As well as the Anglo Saxon exhibition yesterday, I also went to see the Klimt and Schiele drawings at the Royal Acadamy - open until the 3rd of February, its worth seeing. The Klimt drawings are beautiful, the Schiele ones illuminating. Klimt is easy to like, but Schiele's uncompromising self portraits and awkward teenage prostitutes don't reproduce so well. It was somewhere in the gallery dedicated to erotica that the penny dropped.
His women look like they're doing what they're paid for with all the enthusiasm of any bored checkout person waiting for the next customer who's going to be an arse. There's an uncompromising honesty in them that hasn't lost any of its power to make the viewer uncomfortable. Three studies of chrysanthemums, and some affectionate portraits of friends later it was Schiele who came out the star of this show.
The other thing I'd planned to do was go to the London Silver Vaults. They don't allow photography so no pictures, which I'm not sure could do it justice anyway. It must be more than 20 years since my mother first took me here, but no matter how many times I've been it's never lost its power to impress.
The Silver vaults are just that, vaults, deep under Chancery Lane, originally intended for private hire to keep the family Silver in, they eventually became shops. The building above took a direct hit during the blitz, the vaults were unscathed. You go in at street level, have your bag checked, go downstairs and find yourself in a maze like collection of vaults - there are around 20 shops in them, some quite large, some small. I've never seen it particularly busy, the corridors have a 1970's bunker feel, the shops are everything from Very Grand to Aladdin's cave.
You will find anything you can imagine being made out of Silver, and probably a few things you hadn't imagined, in there. I was looking for relatively cheap tea spoons. I love silver, and like having a range of different sized tea spoons - eventually I'll have a comprehensive set I'll use for measuring. I found a delightful little coffee spoon sized thing with a thistle on top, and a couple of elegantly simple Georgian spoons in my price range and left happy. I also had a very satisfying conversation about grape scissors.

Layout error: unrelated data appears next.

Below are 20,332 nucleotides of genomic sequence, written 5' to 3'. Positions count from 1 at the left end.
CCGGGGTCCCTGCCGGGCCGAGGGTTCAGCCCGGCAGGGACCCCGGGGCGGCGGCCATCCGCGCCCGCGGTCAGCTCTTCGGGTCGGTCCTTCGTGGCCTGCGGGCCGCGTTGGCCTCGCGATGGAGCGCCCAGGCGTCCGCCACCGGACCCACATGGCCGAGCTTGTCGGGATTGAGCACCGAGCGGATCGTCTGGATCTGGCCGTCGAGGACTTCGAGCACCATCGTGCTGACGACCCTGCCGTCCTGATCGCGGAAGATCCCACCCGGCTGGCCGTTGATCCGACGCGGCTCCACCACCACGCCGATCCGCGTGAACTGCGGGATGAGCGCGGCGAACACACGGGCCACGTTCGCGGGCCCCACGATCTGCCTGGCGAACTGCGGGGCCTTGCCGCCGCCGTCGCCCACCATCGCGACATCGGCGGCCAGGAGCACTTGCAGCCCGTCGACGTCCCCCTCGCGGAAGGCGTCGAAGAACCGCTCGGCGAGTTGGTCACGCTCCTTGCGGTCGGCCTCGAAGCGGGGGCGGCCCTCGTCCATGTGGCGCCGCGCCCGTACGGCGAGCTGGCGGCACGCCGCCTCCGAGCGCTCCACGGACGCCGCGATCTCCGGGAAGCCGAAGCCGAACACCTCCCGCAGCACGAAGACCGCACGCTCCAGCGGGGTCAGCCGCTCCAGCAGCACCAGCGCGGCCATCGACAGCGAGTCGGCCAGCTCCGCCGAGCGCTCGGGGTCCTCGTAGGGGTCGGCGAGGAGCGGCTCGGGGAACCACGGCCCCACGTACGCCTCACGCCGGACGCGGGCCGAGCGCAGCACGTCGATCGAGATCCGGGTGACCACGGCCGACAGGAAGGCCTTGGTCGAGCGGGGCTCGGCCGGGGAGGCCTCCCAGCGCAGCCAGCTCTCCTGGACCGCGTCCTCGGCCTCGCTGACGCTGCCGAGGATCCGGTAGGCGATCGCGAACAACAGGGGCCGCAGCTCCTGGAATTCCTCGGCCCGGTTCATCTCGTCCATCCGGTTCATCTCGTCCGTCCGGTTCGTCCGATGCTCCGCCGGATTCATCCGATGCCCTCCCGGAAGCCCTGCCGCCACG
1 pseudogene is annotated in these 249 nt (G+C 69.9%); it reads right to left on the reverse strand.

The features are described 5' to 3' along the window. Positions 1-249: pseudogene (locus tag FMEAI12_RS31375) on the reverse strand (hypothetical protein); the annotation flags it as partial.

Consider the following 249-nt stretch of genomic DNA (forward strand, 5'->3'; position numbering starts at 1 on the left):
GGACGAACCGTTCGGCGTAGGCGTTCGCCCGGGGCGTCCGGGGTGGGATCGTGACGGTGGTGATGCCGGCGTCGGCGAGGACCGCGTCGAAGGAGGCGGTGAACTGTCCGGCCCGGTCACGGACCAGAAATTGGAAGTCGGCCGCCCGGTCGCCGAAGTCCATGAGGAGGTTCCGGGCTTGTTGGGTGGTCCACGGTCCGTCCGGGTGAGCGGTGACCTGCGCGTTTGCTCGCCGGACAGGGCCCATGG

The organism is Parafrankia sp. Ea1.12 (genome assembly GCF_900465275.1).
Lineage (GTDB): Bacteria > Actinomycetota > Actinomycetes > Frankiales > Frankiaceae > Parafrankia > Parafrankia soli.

Grape scissors are another preoccupation at the moment. I have a nice plate pair that my father gave me, but I'd like some really opulent silver ones (it's a long term ambition, they're expensive). Generally when I ask about them in antique shops I'm told nobody wants that sort of thing anymore, yesterday I found a man who had a whole drawer full. Plate, silver, silver with steel blades (coveted, they were obviously going to cut well). Even a matching pair if I wanted. I like them so much because they're ridiculously ornamental, and turn a bunch of grapes into an extravagant ceremony.
If you have time to kill in London the vaults are well worth visiting. Its better to go in the week, I have been on a Saturday, but a lot of the shop owners are Jewish, and less of the vaults were open (this may have changed). If there's any chance you might be buying do your homework first - the prices for a lot of the things I was looking at were 3 times what I would expect to pay around here - you will not find a bargain.
What you do get is choice and quality, and there is some room for negotiation. I'm more interested in price than quality, but everybody I spoke to was very helpful when I said I wanted cheap (which was nice, it's not the case in every antique dealers) either directing me to what they had, or other traders who might have what I wanted.
Even if you have no intention of buying anything it's still worth a visit, it's the most shiny stuff I've ever seen in one place, and there are some beautiful and bizarre things to admire.